At Full Frame, filmmaker Amir Bar-Lev explores the stories of storytelling

CorrespondentApril 4, 2013 

Amir Bar-Lev

BRIAN NEVINS

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    What: 16th annual Full Frame Documentary Film Festival

    When: Friday-Sunday

    Where: The Carolina Theatre, 309 W. Morgan St., Durham, and other venues around town.

    Cost: All films $15, Sunday encores $10. Tickets can be purchased at the Full Frame Box Office in the Durham Convention Center, or online at www.fullframefest.org

    Details: www.fullframefest.org

Amir Bar-Lev is familiar with the “observer effect,” a concept in physics that states that just by observing something, you are affecting it.

A documentary filmmaker and curator of the “Stories About Stories” thematic sidebar at this year’s Full Frame Documentary Film Festival, Bar-Lev understands that the observer effect is at work while shooting docs, “but the fact that we affect everything we are trying to document doesn’t mean that what is captured is untrue. Some of the most truthful storytelling is the storytelling that acknowledges the effect we have on what we are trying to capture.”

That’s sort of the point of “Stories About Stories,” which features a series of films that, says Bar-Lev, “in their storytelling, they examine storytelling itself. Documentary is a complex medium that combines journalism and art, and sometimes in a problematic way. And it bears some scrutiny by its own practitioners.”

Take, for example, Nick Broomfield’s “Driving Me Crazy,” one of the films in the sidebar. “It’s a film about what Nick does when the film he’s trying to make (about the making of a glitzy musical) blows up in his face,” says Bar-Lev. “And I was excited about the idea that you can find story even when the story you’re expecting doesn’t come to fruition. It felt like a metaphor for life.”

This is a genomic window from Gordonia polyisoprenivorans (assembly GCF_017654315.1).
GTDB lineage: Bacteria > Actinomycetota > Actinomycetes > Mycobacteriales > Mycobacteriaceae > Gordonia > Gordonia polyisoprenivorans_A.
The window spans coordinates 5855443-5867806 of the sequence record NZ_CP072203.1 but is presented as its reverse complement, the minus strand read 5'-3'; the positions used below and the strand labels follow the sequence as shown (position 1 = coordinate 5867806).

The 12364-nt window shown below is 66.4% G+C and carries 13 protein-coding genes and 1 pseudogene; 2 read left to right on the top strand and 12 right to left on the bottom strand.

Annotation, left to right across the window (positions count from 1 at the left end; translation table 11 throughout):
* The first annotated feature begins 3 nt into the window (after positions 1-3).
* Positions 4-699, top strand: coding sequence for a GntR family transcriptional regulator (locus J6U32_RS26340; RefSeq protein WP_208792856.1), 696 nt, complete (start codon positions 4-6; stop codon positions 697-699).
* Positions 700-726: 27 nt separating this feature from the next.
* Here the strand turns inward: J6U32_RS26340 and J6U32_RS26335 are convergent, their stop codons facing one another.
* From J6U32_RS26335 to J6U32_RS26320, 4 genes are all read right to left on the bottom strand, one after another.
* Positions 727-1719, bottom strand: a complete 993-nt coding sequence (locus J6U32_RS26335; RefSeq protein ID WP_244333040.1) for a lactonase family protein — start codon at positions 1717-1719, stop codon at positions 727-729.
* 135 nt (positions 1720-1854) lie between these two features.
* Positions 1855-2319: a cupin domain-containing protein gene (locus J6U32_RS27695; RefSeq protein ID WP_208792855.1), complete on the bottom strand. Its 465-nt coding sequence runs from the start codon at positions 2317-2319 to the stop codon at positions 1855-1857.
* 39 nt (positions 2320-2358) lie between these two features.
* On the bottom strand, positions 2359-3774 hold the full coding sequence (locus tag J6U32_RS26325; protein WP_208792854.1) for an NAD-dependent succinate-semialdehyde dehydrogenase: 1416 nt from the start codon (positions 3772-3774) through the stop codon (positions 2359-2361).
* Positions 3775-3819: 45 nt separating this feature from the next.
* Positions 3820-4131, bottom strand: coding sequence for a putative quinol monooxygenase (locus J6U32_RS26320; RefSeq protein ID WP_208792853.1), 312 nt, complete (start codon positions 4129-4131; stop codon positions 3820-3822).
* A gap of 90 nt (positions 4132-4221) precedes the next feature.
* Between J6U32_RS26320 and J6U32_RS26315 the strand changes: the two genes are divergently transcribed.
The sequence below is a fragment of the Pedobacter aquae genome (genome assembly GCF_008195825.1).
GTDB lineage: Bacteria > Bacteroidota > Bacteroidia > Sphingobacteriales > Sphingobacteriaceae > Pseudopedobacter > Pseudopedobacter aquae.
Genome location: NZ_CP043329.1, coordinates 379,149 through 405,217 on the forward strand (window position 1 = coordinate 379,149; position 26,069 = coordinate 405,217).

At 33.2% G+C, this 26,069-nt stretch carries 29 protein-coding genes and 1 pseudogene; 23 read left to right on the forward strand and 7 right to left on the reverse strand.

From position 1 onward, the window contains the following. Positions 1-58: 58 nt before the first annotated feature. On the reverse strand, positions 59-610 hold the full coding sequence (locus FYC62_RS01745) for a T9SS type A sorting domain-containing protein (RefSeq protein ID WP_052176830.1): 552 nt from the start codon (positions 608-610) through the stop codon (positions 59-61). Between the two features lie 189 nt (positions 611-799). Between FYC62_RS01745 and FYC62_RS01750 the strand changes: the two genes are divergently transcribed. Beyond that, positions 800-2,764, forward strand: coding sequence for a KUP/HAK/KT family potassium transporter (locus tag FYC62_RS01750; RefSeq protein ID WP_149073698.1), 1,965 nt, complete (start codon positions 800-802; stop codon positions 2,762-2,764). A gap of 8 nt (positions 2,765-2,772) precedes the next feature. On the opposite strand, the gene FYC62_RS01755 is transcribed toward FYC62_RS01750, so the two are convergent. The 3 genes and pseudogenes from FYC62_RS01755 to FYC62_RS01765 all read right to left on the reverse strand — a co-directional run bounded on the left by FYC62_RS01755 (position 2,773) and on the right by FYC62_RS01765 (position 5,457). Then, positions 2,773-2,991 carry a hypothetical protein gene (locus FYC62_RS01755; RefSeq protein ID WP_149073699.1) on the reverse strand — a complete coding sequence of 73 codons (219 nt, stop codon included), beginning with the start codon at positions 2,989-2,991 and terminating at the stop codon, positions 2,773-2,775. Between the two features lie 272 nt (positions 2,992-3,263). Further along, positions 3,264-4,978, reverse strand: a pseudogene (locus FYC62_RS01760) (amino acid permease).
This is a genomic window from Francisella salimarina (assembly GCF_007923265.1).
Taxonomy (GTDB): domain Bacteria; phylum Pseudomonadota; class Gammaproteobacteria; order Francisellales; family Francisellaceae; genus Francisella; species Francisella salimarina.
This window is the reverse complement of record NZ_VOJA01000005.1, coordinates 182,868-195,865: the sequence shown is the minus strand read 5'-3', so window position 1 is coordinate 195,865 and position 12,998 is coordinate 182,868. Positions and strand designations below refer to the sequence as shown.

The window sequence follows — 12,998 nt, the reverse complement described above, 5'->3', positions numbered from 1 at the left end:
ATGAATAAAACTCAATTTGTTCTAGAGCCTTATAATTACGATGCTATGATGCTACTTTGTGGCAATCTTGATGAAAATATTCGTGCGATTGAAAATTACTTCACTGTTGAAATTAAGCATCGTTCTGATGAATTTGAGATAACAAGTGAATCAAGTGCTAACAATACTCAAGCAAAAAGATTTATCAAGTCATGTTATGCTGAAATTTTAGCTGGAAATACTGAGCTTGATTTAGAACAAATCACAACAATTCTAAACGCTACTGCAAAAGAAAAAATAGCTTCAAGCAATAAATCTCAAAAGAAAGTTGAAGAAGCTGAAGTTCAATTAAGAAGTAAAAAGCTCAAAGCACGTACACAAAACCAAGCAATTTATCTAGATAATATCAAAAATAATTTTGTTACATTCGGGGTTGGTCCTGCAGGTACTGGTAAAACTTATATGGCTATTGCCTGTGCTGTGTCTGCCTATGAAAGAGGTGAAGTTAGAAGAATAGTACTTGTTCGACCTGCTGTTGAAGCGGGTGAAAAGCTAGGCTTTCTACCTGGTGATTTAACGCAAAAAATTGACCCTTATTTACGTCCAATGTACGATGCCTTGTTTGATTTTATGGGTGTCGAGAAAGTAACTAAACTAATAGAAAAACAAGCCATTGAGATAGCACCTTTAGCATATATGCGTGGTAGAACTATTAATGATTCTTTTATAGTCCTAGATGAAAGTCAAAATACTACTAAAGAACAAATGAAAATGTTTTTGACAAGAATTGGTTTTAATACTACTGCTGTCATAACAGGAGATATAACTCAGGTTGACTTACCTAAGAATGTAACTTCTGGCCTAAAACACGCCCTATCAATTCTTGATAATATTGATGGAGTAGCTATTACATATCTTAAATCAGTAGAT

Bar-Lev is familiar with the “truth may not be what it seems” concept from his own work. His film “The Tillman Story” documented how the death of former NFL star and Army Ranger Pat Tillman was not caused by enemy fire, as first reported, but actually the result of friendly fire. And his “My Kid Could Paint That,” which is in the festival sidebar, is about a young girl acclaimed as an artist who becomes embroiled in controversy when it appears her work might have been completed with her parents’ assistance.

“I’m not interested in stories with very clear white hats and black hats,” says Bar-Lev. “Those stories just reassure me my values are all in place. I’m interested in stories that provoke thorny questions, and cause me to evaluate and poke and prod at my belief system. That’s what good documentary filmmaking does.”

And that’s a good reason why Bar-Lev’s next film, “Happy Valley,” is about the Penn State/Jerry Sandusky pedophilia scandal. But it’s not that Bar-Lev is particularly interested in Sandusky.

“I’m more interested in how we relate to Jerry Sandusky, the mythological nature of Sandusky and (former Penn State football coach) Joe Paterno,” he says. “We call the film ‘Happy Valley’ because we’re interested in how the town is reckoning with itself in the aftermath of the scandal.”

That movie is still in the production stage. In the meantime, Bar-Lev is more than happy to be returning to Full Frame, where a film he co-produced, “Trouble the Water,” won the 2008 Grand Jury Award. At the festival, he says, “you are immersed in the different approaches filmmakers take in this medium. The differences in approaches, even more than the subject matter, are what I find inspiring in Full Frame.”

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